([^@]*)@mydomain.com     ->     $1  would rewrite a SAML attribute first.last@mydomain.com into first.last, and do nothing on SAML attribute first.last@otherdomain.com (as the left-hand part of the rule would not match). ### Testing SAML SSO¶ • Configure SAML integration as described above • Restart DSS • Access the DSS URL from another browser or an anonymous window • You should be redirected to the Idp for authentication, then back to the DSS redirect URL, then to the DSS homepage • If login fails, check the logs for more information Note Once SSO has been enabled, if you access the root DSS URL, SSO login will be attempted. If SSO login fails, you will only see an error. You can still use the regular login/password login by going to the /login/ URL on DSS. This allows you to still log in using a local account if SSO login is dysfunctional. If the SAML configuration is invalid (in particular if the IdP metadata XML is malformed) DSS will not restart. You will need to manually disable SAML in the general-settings.json configuration file as described below. ### Troubleshooting¶ No details are printed in case of wrong SSO configuration. All details are only in the logs. Common issues include: #### Assertion audience does not include issuer¶ This means that the EntityID declared in the DSS SP configuration does not match the expected EntityID / audience at the IdP level. #### Response is destined for a different endpoint¶ Check the “ACS URL” in the DSS SP configuration. It must match the response destination in the IdP answer, ie generally the callback declared in the IdP. This error message also shows up when the IdP does not include a “Destination” attribute in the response message. This attribute is mandatory and should match the DSS SAML callback URL. When using PingFederate PingIdentity as an IdP make sure to uncheck the Always Sign the SAML Assertion property when defining the DSS endpoint, to ensure that a Destination attribute is included in the Response message. #### DSS would not start after configuring SAML SSO¶ In some cases (in particular, entering invalid XML in the IdP Metadata field), an incorrect SAML configuration may prevent the DSS backend to start. In such a case, open the DSS_DATADIR/config/general-settings.json configuration file with a text editor, locate the "enabled" field under "ssoSettings" and set it to false. You should then be able to restart and fix the configuration using the DSS interface. #### Login fails with “Unknown user <SOME_STRING>”¶ This typically means that SAML authentication of the user was successful at the IdP level, but that the returned attribute does not match any username in the DSS database (or in the associated LDAP directory if one has been configured). It might be because you did not select the correct SAML attribute name in the DSS SAML configuration. You can check the list of attributes returned by the IdP in the DSS backend log file. It might be because the attribute rewrite rule(s) did not lead to the expected result. This can also be checked in the DSS backend log file. It might be because no DSS user exists with this name. You can create one in the DSS “Security / Users” page, using type “Local (no auth, for SSO only)”. #### No acceptable Single Sign-on Service found¶ DSS only supports the HTTP-Redirect binding for SAML requests, and requires one such binding to be defined. If configured with an IdP metadata record which does not contain such a binding, the DSS backend will fail to start and output a SAMLException: No acceptable Single Sign-on Service found message in the backend log file. To fix that, you need to edit the IdP Metadata record and add a SingleSignOnService XML node inside the IDPSSODescriptor node, as follows: <md:EntityDescriptor ...> <md:IDPSSODescriptor ...> ... <md:SingleSignOnService Binding="urn:oasis:names:tc:SAML:2.0:bindings:HTTP-Redirect" Location="SOME_VALID_REDIRECT_URL"/> </md:IDPSSODescriptor> </md:EntityDescriptor>  This entry defines the URL to which DSS will redirect users which attempt to connect without a currently valid authentication cookie. Any valid URL can be configured in it, you can for example use the address to the login page for your IdP. Note that this address will never be used if users only connect to DSS through IdP-initiated SAML connections. It is nevertheless mandatory to configure one. ## SPNEGO / Kerberos¶ Warning While this is somewhat related to Kerberos securization of secure Hadoop clusters, these are two very different and independent features Warning We strongly advise using SAML SSO rather than SPNEGO / Kerberos. Setting up SPNEGO is fairly difficult, requires specific configuration of the user browsers, and may interact with connecting to Secure Hadoop clusters. ### Keytab mode¶ The recommended way to setup SPNEGO authentication is to create a service principal for DSS in your Kerberos database, along with an associated keytab file. This keytab allows DSS to authenticate the users identity through the Kerberos login session of their browser. The principal and keytab will be provided by your Kerberos administrator. The keytab file must be installed on the DSS machine, in a filesystem location readable by, and private to, the DSS Unix service account. You may also have to provide a krb5.conf file if the server does not have a suitable one in the default system location. This file will also be provided by your Kerberos administrator. Note The Kerberos principal used by DSS for SPNEGO authentication MUST be of the form HTTP/<dss_hostname>@<realm> where <dss_hostname> is the hostname of the DSS service URL as seen from the client’s browser. On Windows Active Directory, service principals are created by: • creating a user account for DSS in the domain • associating the required service principal to this account, using the command-line ‘setspn’ tool (you can also do it using extra arguments to the ‘ktpass’ command which issues the Kerberos keytab file). ### Custom JAAS mode¶ For advanced use cases not covered by the previous mode. Requires advanced knowledge of Kerberos configuration for Java. ### Login remapping rules¶ Optionally, you can define one or several rewriting rules to transform the user identity provided by SPNEGO (which is the Kerberos principal of the user, typically username@REALM) into the intended DSS username. These rules are standard search-and-replace Java regular expressions, where (...) can be used to capture a substring in the input, and $1, \$2… mark the place where to insert these captured substrings in the output. Rules are evaluated in order, each one working on the output of the previous one.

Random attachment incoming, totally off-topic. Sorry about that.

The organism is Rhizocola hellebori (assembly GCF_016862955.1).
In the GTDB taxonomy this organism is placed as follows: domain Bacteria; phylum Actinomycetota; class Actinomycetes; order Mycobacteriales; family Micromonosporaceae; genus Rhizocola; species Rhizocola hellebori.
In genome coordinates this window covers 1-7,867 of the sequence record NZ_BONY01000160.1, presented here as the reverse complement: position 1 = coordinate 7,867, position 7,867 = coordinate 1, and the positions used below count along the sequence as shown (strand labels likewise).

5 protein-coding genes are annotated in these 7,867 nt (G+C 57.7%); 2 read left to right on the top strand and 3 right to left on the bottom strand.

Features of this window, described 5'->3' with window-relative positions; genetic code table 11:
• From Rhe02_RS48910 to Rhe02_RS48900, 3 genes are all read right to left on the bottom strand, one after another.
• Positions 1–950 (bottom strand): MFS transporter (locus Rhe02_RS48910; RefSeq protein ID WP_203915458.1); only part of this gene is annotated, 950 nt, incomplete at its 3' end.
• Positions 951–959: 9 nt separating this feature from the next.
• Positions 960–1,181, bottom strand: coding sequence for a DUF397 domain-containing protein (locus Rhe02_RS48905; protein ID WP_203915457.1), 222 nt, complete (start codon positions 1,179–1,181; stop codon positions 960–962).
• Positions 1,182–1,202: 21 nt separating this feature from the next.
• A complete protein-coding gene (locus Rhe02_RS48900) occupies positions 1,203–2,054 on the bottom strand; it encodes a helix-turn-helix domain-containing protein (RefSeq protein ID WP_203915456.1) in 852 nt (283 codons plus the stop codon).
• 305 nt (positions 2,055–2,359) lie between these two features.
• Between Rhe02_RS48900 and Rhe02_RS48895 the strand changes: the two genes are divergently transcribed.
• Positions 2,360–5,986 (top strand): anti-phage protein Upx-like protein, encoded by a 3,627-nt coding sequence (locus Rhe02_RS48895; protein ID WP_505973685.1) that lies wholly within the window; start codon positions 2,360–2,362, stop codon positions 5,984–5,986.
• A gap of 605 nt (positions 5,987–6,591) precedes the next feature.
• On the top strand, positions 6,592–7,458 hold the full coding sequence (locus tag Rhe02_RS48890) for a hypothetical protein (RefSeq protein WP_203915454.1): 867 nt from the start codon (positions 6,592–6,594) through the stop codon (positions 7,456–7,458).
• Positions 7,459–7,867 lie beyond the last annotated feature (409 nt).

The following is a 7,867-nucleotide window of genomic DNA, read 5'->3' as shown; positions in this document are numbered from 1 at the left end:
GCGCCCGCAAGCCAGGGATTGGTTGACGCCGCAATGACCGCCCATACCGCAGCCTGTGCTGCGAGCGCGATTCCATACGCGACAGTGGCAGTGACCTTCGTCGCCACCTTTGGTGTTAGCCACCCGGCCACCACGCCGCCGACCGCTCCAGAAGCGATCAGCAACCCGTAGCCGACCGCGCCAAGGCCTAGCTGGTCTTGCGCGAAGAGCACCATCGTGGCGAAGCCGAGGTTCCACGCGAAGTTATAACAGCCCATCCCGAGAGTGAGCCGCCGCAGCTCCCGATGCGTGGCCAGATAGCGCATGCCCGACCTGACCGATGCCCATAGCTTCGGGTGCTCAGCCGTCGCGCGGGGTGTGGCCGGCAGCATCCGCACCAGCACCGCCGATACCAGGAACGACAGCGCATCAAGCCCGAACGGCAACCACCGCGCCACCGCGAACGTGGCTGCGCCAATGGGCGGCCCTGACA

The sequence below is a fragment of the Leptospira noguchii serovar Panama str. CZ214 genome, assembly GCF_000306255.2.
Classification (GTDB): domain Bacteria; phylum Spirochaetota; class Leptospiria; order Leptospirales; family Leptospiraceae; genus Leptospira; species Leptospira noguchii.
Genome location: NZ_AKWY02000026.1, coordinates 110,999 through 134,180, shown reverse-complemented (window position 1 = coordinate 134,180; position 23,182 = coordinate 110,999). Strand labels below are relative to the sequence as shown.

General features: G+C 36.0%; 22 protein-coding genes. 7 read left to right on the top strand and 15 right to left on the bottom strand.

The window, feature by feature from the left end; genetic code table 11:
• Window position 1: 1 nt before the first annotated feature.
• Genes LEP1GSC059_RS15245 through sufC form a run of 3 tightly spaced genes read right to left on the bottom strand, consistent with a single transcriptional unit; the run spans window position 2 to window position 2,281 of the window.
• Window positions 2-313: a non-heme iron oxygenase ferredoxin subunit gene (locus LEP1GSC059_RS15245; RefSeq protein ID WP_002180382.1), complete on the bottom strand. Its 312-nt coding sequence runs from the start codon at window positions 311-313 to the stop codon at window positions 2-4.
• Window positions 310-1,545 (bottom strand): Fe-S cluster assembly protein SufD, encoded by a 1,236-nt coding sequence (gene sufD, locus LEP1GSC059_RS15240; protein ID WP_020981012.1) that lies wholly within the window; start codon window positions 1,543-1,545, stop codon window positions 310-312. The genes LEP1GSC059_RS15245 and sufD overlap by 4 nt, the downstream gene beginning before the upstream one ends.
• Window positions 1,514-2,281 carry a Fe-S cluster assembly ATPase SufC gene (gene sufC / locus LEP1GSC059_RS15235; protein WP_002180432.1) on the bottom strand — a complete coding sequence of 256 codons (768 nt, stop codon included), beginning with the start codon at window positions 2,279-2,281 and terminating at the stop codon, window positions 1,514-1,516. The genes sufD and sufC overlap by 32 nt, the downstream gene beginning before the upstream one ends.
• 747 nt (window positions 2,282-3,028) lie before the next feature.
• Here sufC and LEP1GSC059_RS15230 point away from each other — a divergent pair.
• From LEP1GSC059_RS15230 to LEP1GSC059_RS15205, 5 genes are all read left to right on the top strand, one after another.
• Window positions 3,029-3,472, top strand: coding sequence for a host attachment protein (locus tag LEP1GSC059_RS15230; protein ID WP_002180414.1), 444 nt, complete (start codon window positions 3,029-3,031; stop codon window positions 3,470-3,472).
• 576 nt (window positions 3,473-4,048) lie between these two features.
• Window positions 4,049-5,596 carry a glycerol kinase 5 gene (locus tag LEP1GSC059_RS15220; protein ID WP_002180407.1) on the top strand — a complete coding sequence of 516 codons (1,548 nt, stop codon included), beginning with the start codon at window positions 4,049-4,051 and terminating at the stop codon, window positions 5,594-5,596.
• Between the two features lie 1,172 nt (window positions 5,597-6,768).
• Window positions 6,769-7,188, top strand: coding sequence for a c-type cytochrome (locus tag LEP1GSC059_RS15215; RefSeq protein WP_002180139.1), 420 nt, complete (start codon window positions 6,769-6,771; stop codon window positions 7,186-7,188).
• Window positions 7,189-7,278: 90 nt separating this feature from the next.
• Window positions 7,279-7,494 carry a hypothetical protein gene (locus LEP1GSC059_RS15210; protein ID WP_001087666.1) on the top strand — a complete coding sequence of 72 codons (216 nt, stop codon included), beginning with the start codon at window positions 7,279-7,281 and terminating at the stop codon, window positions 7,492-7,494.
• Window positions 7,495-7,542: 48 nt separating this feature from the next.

For convenience, a standard rule which strips the @REALM part of the user principal can be enabled by a checkbox in the configuration. This rule is evaluated first, before any regular expression rules.

### Configuring SPNEGO SSO¶

• Go to Administration > Settings > LDAP & SSO
• Enable the SSO checkbox, select SPNEGO, and enter the required information
• Restart DSS
• Access the DSS URL

Note

Once SSO has been enabled, if you access the root DSS URL, SSO login will be attempted. If SSO login fails, you will only see an error.

You can still use the regular login/password login by going to the /login/ URL on DSS. This allows you to log in if SSO login is dysfunctional

Note

You will typically need to perform additional configuration on the user browsers so that they attempt SPNEGO authentication with DSS. This usually includes:

• making sure the user session is logged on the Kerberos realm (or Windows domain) before launching the browser
• adding the DSS URL to the list of URLs with which the browser is authorized to authenticate using Kerberos

• The mapping of domain_realm in your krb5.conf